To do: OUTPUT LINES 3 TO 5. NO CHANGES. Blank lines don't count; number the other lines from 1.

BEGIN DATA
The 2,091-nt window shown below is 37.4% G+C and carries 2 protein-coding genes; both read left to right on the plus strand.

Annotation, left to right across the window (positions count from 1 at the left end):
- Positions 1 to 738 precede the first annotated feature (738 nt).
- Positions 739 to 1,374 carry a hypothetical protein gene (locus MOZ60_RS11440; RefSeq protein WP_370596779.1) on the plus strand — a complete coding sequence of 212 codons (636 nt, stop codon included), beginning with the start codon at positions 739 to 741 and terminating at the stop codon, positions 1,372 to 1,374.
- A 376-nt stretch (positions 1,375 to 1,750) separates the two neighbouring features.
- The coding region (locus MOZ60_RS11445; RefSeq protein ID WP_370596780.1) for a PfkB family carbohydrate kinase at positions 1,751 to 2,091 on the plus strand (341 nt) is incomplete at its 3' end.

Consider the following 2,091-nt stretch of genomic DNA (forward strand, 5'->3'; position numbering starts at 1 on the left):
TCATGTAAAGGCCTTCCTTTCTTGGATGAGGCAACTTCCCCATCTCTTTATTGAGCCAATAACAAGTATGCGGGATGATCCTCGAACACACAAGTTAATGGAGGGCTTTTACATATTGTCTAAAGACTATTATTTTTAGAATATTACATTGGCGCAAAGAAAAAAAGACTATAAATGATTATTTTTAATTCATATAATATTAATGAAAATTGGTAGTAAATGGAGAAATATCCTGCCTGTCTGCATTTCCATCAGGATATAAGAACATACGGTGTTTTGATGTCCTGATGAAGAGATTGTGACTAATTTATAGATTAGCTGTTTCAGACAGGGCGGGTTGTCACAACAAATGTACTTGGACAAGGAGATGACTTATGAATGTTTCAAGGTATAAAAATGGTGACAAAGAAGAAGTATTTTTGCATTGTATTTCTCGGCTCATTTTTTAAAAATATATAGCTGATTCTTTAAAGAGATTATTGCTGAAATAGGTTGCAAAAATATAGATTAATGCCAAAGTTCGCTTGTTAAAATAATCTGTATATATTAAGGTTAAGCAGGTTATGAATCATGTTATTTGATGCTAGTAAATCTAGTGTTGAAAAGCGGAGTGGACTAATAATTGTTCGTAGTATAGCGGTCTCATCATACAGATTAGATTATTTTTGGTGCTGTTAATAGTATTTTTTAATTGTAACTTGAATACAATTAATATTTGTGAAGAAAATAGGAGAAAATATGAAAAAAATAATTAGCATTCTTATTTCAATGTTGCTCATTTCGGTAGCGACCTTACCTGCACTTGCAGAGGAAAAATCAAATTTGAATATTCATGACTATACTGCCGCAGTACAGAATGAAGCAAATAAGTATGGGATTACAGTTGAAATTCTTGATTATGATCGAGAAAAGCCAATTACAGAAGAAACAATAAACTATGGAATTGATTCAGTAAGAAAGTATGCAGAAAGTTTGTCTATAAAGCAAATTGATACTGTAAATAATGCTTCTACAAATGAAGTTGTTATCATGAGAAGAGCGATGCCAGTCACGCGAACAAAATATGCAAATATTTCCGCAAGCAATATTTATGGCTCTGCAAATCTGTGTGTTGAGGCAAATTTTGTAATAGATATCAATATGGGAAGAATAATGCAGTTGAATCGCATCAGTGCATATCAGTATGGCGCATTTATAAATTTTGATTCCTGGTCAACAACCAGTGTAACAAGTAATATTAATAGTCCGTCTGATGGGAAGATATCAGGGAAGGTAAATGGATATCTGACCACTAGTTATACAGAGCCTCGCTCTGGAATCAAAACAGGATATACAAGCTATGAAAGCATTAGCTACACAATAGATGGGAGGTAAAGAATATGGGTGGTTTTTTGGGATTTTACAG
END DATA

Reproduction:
- Positions 1 to 738 precede the first annotated feature (738 nt).
- Positions 739 to 1,374 carry a hypothetical protein gene (locus MOZ60_RS11440; RefSeq protein WP_370596779.1) on the plus strand — a complete coding sequence of 212 codons (636 nt, stop codon included), beginning with the start codon at positions 739 to 741 and terminating at the stop codon, positions 1,372 to 1,374.
- A 376-nt stretch (positions 1,375 to 1,750) separates the two neighbouring features.